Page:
The Novel coronavirus is the actual virus which causes the disease named COVID-19.
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Most often, COVID-19 is spread from person-to-person among close contacts (about 6 feet). Person-to-person spread is thought to occur mainly via respiratory droplets produced when an infected person coughs or sneezes, similar to how influenza and other respiratory pathogens spread. These droplets can land in the mouths or noses of people who are nearby or possibly be inhaled into the lungs.
Most people infected with COVID-19 will show no signs at all or very mild flu-like symptoms, such as fever, cough, and shortness of breath. Only 10 to 20% of cases have been more severe, typically in people 65 years and older, and/or with underlying health conditions, such as heart disease, diabetes, or asthma. Currently, according to the CDC, the risk to the American public is low. However, this is a rapidly evolving situation, and the risk assessment may change daily. The latest updates are available on CDC’s Coronavirus Disease 2019 website.
- Wash your hands often with soap and water for at least 20 seconds (see the CDC website for more information on handwashing).
- Use an alcohol‐based hand sanitizer that contains at least 60% alcohol, if soap and water are not available.
- Avoid touching your eyes, nose, and mouth with unwashed hands.
- Avoid close contact with people who are sick.
- Stay home when you are sick.
- Cover your cough or sneeze with a tissue, and then throw the tissue in the trash.
- Clean and disinfect frequently touched objects and surfaces.
- Receive a flu vaccine if you are over the age of 6 months.
There is no recommendation from the CDC right now to wear a face mask. Masks certainly do no harm, and they can help if someone who is actively sick wears them. However, when it comes to COVID-19, if you are not sick and are around someone who is sick, maintaining proper infection control such as frequent hand washing and cough etiquette is the best form of protection.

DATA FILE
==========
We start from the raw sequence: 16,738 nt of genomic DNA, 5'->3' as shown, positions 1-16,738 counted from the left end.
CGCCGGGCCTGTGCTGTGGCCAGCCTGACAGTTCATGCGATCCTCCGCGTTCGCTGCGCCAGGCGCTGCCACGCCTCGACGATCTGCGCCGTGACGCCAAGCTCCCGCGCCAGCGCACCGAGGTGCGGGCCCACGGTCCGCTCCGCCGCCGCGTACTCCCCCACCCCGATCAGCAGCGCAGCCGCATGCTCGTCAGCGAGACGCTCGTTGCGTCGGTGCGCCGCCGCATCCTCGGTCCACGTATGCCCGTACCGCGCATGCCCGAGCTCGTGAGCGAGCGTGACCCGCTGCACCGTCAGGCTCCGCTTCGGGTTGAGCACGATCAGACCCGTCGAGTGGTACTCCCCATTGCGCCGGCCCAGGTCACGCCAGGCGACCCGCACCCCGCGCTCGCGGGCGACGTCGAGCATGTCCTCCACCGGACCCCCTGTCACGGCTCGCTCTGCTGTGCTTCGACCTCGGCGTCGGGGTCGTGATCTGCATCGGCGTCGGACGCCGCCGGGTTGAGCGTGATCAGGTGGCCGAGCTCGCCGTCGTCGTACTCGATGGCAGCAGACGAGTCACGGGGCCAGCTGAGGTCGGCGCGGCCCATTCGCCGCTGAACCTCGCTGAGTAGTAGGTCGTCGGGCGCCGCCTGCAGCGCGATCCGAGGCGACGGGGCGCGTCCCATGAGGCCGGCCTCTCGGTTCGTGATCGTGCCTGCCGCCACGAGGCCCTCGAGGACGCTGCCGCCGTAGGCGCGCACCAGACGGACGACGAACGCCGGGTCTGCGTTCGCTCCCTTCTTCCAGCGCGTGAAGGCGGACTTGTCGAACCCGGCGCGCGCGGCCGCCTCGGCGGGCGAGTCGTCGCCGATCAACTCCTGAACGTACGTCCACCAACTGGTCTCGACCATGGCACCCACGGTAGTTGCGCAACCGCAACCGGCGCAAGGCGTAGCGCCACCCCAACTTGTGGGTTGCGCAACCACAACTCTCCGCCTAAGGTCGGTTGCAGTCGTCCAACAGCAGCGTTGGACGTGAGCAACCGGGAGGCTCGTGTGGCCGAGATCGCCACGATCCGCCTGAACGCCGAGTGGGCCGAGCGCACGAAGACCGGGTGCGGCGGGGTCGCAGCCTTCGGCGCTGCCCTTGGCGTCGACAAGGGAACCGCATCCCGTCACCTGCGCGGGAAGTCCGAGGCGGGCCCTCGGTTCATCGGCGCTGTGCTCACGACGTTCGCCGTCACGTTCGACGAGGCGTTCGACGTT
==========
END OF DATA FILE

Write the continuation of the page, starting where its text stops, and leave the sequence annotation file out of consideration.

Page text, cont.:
We are closely monitoring this evolving situation in collaboration with local and federal health authorities. Our campus custodial staff will continue to disinfect campuses each day with hospital‐grade products to help offset the spread of communicable illnesses. We have trained medical personnel employed at each of our campuses who are well prepared to deliver evidence-based, high-quality medical care to our students.
Life School is exploring our opportunities for continuity of instruction during this time.
If you have had close contact with someone who has COVID-19, call your healthcare provider immediately and describe the contact you have had.
- If you recently traveled, and within 14 days after you left, felt sick with fever, cough, or difficulty breathing, you should:
- Seek medical advice – Call ahead before you go to a doctor’s office or emergency room. Tell them about your recent travel and your symptoms.
- Avoid contact with others.
- Not travel while sick.
- Cover your mouth and nose with a tissue or your sleeve (not your hands) when coughing or sneezing.
Yes. People receiving packages from China are not at risk of contracting COVID-19. From previous analysis, the CDC reports that coronaviruses do not survive long on objects, such as letters or packages.
No. Vaccines against pneumonia or the flu do not provide protection. However, vaccination against respiratory illnesses is highly recommended to protect your health. The COVID-19 virus is so new and different that it needs its own vaccine.
No. Antibiotics are only effective against bacteria, not viruses. Antibiotics should not be used to prevent or treat COVID-19, unless there is a bacterial co-infection.